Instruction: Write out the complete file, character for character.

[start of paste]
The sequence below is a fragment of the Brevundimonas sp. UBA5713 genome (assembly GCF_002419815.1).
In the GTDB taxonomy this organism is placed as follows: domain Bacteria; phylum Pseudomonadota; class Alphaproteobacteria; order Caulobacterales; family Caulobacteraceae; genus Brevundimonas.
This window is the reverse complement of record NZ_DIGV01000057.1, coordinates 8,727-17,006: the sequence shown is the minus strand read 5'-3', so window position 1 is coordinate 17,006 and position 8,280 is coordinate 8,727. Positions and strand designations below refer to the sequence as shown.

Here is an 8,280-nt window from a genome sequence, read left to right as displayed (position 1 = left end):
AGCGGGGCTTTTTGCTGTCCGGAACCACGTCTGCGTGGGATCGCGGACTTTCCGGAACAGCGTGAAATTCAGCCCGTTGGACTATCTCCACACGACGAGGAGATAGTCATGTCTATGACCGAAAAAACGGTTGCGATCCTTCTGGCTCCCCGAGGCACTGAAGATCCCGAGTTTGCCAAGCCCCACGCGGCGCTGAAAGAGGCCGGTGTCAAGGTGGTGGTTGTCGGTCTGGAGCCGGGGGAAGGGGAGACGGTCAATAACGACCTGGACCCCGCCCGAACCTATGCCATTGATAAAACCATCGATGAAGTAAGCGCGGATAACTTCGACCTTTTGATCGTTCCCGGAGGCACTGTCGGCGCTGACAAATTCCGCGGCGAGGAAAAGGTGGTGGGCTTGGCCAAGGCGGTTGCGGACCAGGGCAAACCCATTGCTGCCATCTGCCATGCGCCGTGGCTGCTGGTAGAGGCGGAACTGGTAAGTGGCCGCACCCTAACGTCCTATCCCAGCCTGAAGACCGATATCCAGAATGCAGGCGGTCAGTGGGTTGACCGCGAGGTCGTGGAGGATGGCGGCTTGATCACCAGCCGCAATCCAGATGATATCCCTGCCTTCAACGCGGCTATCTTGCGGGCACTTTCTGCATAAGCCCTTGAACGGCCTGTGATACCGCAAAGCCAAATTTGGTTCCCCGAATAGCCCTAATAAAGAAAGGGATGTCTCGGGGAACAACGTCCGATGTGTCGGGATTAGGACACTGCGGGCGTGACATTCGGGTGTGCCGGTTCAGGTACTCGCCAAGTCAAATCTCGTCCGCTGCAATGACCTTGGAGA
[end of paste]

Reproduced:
The sequence below is a fragment of the Brevundimonas sp. UBA5713 genome (assembly GCF_002419815.1).
In the GTDB taxonomy this organism is placed as follows: domain Bacteria; phylum Pseudomonadota; class Alphaproteobacteria; order Caulobacterales; family Caulobacteraceae; genus Brevundimonas.
This window is the reverse complement of record NZ_DIGV01000057.1, coordinates 8,727-17,006: the sequence shown is the minus strand read 5'-3', so window position 1 is coordinate 17,006 and position 8,280 is coordinate 8,727. Positions and strand designations below refer to the sequence as shown.

Here is an 8,280-nt window from a genome sequence, read left to right as displayed (position 1 = left end):
AGCGGGGCTTTTTGCTGTCCGGAACCACGTCTGCGTGGGATCGCGGACTTTCCGGAACAGCGTGAAATTCAGCCCGTTGGACTATCTCCACACGACGAGGAGATAGTCATGTCTATGACCGAAAAAACGGTTGCGATCCTTCTGGCTCCCCGAGGCACTGAAGATCCCGAGTTTGCCAAGCCCCACGCGGCGCTGAAAGAGGCCGGTGTCAAGGTGGTGGTTGTCGGTCTGGAGCCGGGGGAAGGGGAGACGGTCAATAACGACCTGGACCCCGCCCGAACCTATGCCATTGATAAAACCATCGATGAAGTAAGCGCGGATAACTTCGACCTTTTGATCGTTCCCGGAGGCACTGTCGGCGCTGACAAATTCCGCGGCGAGGAAAAGGTGGTGGGCTTGGCCAAGGCGGTTGCGGACCAGGGCAAACCCATTGCTGCCATCTGCCATGCGCCGTGGCTGCTGGTAGAGGCGGAACTGGTAAGTGGCCGCACCCTAACGTCCTATCCCAGCCTGAAGACCGATATCCAGAATGCAGGCGGTCAGTGGGTTGACCGCGAGGTCGTGGAGGATGGCGGCTTGATCACCAGCCGCAATCCAGATGATATCCCTGCCTTCAACGCGGCTATCTTGCGGGCACTTTCTGCATAAGCCCTTGAACGGCCTGTGATACCGCAAAGCCAAATTTGGTTCCCCGAATAGCCCTAATAAAGAAAGGGATGTCTCGGGGAACAACGTCCGATGTGTCGGGATTAGGACACTGCGGGCGTGACATTCGGGTGTGCCGGTTCAGGTACTCGCCAAGTCAAATCTCGTCCGCTGCAATGACCTTGGAGA